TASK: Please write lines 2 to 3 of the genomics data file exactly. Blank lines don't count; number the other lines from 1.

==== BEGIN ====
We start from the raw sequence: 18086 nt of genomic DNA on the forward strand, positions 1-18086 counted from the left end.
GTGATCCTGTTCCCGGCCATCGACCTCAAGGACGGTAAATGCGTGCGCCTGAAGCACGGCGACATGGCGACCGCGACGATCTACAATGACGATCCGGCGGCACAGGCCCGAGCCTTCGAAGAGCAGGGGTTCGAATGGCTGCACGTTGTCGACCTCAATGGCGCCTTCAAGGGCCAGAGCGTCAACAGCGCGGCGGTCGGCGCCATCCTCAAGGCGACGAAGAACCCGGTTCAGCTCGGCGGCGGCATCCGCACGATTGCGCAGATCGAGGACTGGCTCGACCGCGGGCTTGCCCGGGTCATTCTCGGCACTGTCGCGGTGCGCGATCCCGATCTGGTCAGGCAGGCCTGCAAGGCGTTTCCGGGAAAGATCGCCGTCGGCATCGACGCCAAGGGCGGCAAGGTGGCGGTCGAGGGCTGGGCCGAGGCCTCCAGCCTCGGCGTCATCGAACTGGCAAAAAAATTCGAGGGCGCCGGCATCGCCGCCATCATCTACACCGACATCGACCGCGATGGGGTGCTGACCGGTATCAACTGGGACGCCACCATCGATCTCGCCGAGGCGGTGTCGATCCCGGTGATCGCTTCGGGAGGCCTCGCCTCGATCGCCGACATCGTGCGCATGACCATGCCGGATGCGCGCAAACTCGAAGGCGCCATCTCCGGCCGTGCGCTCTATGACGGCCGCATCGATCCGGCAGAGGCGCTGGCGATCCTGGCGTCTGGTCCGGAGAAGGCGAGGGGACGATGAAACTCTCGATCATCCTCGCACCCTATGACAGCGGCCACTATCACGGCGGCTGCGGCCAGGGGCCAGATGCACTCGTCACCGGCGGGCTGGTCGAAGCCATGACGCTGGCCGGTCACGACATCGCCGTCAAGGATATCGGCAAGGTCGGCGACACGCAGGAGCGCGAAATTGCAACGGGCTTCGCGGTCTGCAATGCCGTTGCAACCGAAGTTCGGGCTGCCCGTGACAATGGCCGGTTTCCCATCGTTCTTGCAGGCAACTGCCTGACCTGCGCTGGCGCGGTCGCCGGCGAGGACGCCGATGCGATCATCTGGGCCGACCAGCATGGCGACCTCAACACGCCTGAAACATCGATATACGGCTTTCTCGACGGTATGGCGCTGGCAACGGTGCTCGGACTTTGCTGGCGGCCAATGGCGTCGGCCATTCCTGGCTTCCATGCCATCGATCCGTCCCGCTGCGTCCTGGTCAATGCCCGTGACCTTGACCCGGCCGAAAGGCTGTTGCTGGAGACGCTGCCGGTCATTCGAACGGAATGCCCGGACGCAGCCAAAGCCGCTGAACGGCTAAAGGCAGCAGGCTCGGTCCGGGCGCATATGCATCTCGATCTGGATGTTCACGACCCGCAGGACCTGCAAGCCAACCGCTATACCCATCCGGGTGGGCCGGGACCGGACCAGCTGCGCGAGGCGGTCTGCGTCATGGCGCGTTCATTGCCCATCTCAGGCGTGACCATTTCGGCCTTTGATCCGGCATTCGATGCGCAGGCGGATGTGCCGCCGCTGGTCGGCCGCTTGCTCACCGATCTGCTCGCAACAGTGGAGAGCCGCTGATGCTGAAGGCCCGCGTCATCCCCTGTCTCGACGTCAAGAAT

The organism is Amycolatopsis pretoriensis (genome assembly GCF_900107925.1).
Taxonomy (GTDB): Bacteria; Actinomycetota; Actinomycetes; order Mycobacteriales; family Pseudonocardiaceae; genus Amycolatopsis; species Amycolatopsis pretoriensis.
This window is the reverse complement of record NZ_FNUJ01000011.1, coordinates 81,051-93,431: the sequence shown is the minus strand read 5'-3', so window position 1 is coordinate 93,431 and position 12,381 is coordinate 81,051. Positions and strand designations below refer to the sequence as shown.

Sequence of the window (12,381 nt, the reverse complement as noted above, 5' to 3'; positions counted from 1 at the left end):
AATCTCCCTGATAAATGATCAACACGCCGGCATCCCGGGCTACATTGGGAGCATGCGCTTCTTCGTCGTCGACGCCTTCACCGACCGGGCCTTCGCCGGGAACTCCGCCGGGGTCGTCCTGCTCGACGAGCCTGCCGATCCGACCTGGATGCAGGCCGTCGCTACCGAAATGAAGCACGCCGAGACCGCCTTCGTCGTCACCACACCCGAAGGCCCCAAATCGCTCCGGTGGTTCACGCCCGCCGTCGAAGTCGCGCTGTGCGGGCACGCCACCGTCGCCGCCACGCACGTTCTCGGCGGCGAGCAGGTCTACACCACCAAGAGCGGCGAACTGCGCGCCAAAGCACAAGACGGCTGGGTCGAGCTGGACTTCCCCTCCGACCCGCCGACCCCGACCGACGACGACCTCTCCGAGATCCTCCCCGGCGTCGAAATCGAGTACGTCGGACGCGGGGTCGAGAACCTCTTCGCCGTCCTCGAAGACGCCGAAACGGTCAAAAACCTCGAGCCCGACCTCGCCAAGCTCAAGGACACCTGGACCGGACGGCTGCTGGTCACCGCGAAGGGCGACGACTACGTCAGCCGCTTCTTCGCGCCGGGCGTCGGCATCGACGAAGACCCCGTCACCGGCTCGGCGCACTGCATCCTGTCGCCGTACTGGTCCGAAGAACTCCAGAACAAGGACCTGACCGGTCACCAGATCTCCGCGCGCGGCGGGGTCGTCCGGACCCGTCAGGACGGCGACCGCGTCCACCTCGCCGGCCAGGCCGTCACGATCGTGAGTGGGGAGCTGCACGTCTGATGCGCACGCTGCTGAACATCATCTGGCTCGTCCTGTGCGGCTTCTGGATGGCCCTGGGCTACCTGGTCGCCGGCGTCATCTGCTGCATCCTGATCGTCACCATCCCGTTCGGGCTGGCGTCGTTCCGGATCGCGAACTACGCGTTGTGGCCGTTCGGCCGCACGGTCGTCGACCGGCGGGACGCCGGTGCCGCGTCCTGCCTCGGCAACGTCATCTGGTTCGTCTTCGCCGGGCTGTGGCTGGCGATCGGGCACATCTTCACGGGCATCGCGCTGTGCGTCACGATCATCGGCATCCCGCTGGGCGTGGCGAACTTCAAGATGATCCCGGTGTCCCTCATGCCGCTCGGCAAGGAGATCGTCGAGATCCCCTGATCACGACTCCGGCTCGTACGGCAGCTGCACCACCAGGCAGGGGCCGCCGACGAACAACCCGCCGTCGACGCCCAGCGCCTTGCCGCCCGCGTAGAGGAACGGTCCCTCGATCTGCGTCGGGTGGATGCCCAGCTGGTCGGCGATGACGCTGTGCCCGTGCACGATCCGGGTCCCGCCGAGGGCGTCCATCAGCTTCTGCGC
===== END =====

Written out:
GTGATCCTGTTCCCGGCCATCGACCTCAAGGACGGTAAATGCGTGCGCCTGAAGCACGGCGACATGGCGACCGCGACGATCTACAATGACGATCCGGCGGCACAGGCCCGAGCCTTCGAAGAGCAGGGGTTCGAATGGCTGCACGTTGTCGACCTCAATGGCGCCTTCAAGGGCCAGAGCGTCAACAGCGCGGCGGTCGGCGCCATCCTCAAGGCGACGAAGAACCCGGTTCAGCTCGGCGGCGGCATCCGCACGATTGCGCAGATCGAGGACTGGCTCGACCGCGGGCTTGCCCGGGTCATTCTCGGCACTGTCGCGGTGCGCGATCCCGATCTGGTCAGGCAGGCCTGCAAGGCGTTTCCGGGAAAGATCGCCGTCGGCATCGACGCCAAGGGCGGCAAGGTGGCGGTCGAGGGCTGGGCCGAGGCCTCCAGCCTCGGCGTCATCGAACTGGCAAAAAAATTCGAGGGCGCCGGCATCGCCGCCATCATCTACACCGACATCGACCGCGATGGGGTGCTGACCGGTATCAACTGGGACGCCACCATCGATCTCGCCGAGGCGGTGTCGATCCCGGTGATCGCTTCGGGAGGCCTCGCCTCGATCGCCGACATCGTGCGCATGACCATGCCGGATGCGCGCAAACTCGAAGGCGCCATCTCCGGCCGTGCGCTCTATGACGGCCGCATCGATCCGGCAGAGGCGCTGGCGATCCTGGCGTCTGGTCCGGAGAAGGCGAGGGGACGATGAAACTCTCGATCATCCTCGCACCCTATGACAGCGGCCACTATCACGGCGGCTGCGGCCAGGGGCCAGATGCACTCGTCACCGGCGGGCTGGTCGAAGCCATGACGCTGGCCGGTCACGACATCGCCGTCAAGGATATCGGCAAGGTCGGCGACACGCAGGAGCGCGAAATTGCAACGGGCTTCGCGGTCTGCAATGCCGTTGCAACCGAAGTTCGGGCTGCCCGTGACAATGGCCGGTTTCCCATCGTTCTTGCAGGCAACTGCCTGACCTGCGCTGGCGCGGTCGCCGGCGAGGACGCCGATGCGATCATCTGGGCCGACCAGCATGGCGACCTCAACACGCCTGAAACATCGATATACGGCTTTCTCGACGGTATGGCGCTGGCAACGGTGCTCGGACTTTGCTGGCGGCCAATGGCGTCGGCCATTCCTGGCTTCCATGCCATCGATCCGTCCCGCTGCGTCCTGGTCAATGCCCGTGACCTTGACCCGGCCGAAAGGCTGTTGCTGGAGACGCTGCCGGTCATTCGAACGGAATGCCCGGACGCAGCCAAAGCCGCTGAACGGCTAAAGGCAGCAGGCTCGGTCCGGGCGCATATGCATCTCGATCTGGATGTTCACGACCCGCAGGACCTGCAAGCCAACCGCTATACCCATCCGGGTGGGCCGGGACCGGACCAGCTGCGCGAGGCGGTCTGCGTCATGGCGCGTTCATTGCCCATCTCAGGCGTGACCATTTCGGCCTTTGATCCGGCATTCGATGCGCAGGCGGATGTGCCGCCGCTGGTCGGCCGCTTGCTCACCGATCTGCTCGCAACAGTGGAGAGCCGCTGATGCTGAAGGCCCGCGTCATCCCCTGTCTCGACGTCAAGAAT

The organism is Amycolatopsis pretoriensis (genome assembly GCF_900107925.1).